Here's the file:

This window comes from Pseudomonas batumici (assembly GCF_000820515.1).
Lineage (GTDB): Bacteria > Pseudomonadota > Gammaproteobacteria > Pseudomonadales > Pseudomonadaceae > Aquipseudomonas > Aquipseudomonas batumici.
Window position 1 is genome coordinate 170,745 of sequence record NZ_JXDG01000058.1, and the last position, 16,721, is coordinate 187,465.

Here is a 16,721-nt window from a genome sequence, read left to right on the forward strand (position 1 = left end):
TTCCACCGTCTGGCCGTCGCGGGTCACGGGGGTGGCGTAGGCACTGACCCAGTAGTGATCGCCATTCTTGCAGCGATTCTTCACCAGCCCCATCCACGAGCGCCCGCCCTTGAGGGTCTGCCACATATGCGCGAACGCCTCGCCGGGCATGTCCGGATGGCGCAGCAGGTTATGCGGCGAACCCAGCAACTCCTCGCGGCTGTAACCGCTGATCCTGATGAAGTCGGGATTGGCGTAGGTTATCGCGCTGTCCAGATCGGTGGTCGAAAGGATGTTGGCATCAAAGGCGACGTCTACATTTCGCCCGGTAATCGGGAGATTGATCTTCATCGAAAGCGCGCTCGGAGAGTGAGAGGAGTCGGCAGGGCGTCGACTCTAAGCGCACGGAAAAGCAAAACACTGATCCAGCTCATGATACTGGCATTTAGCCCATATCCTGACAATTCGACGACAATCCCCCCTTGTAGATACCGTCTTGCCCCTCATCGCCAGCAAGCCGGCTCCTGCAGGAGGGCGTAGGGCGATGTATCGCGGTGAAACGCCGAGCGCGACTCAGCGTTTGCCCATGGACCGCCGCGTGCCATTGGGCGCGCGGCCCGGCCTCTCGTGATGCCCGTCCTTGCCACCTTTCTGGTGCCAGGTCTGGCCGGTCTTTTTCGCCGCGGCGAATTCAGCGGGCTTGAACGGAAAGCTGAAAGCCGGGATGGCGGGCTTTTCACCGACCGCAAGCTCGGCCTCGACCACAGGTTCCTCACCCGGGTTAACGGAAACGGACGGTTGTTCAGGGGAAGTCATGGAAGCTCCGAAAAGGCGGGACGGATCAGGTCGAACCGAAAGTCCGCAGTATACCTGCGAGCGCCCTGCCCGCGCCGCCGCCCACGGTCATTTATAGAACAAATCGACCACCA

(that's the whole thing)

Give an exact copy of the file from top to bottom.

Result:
This window comes from Pseudomonas batumici (assembly GCF_000820515.1).
Lineage (GTDB): Bacteria > Pseudomonadota > Gammaproteobacteria > Pseudomonadales > Pseudomonadaceae > Aquipseudomonas > Aquipseudomonas batumici.
Window position 1 is genome coordinate 170,745 of sequence record NZ_JXDG01000058.1, and the last position, 16,721, is coordinate 187,465.

Here is a 16,721-nt window from a genome sequence, read left to right on the forward strand (position 1 = left end):
TTCCACCGTCTGGCCGTCGCGGGTCACGGGGGTGGCGTAGGCACTGACCCAGTAGTGATCGCCATTCTTGCAGCGATTCTTCACCAGCCCCATCCACGAGCGCCCGCCCTTGAGGGTCTGCCACATATGCGCGAACGCCTCGCCGGGCATGTCCGGATGGCGCAGCAGGTTATGCGGCGAACCCAGCAACTCCTCGCGGCTGTAACCGCTGATCCTGATGAAGTCGGGATTGGCGTAGGTTATCGCGCTGTCCAGATCGGTGGTCGAAAGGATGTTGGCATCAAAGGCGACGTCTACATTTCGCCCGGTAATCGGGAGATTGATCTTCATCGAAAGCGCGCTCGGAGAGTGAGAGGAGTCGGCAGGGCGTCGACTCTAAGCGCACGGAAAAGCAAAACACTGATCCAGCTCATGATACTGGCATTTAGCCCATATCCTGACAATTCGACGACAATCCCCCCTTGTAGATACCGTCTTGCCCCTCATCGCCAGCAAGCCGGCTCCTGCAGGAGGGCGTAGGGCGATGTATCGCGGTGAAACGCCGAGCGCGACTCAGCGTTTGCCCATGGACCGCCGCGTGCCATTGGGCGCGCGGCCCGGCCTCTCGTGATGCCCGTCCTTGCCACCTTTCTGGTGCCAGGTCTGGCCGGTCTTTTTCGCCGCGGCGAATTCAGCGGGCTTGAACGGAAAGCTGAAAGCCGGGATGGCGGGCTTTTCACCGACCGCAAGCTCGGCCTCGACCACAGGTTCCTCACCCGGGTTAACGGAAACGGACGGTTGTTCAGGGGAAGTCATGGAAGCTCCGAAAAGGCGGGACGGATCAGGTCGAACCGAAAGTCCGCAGTATACCTGCGAGCGCCCTGCCCGCGCCGCCGCCCACGGTCATTTATAGAACAAATCGACCACCA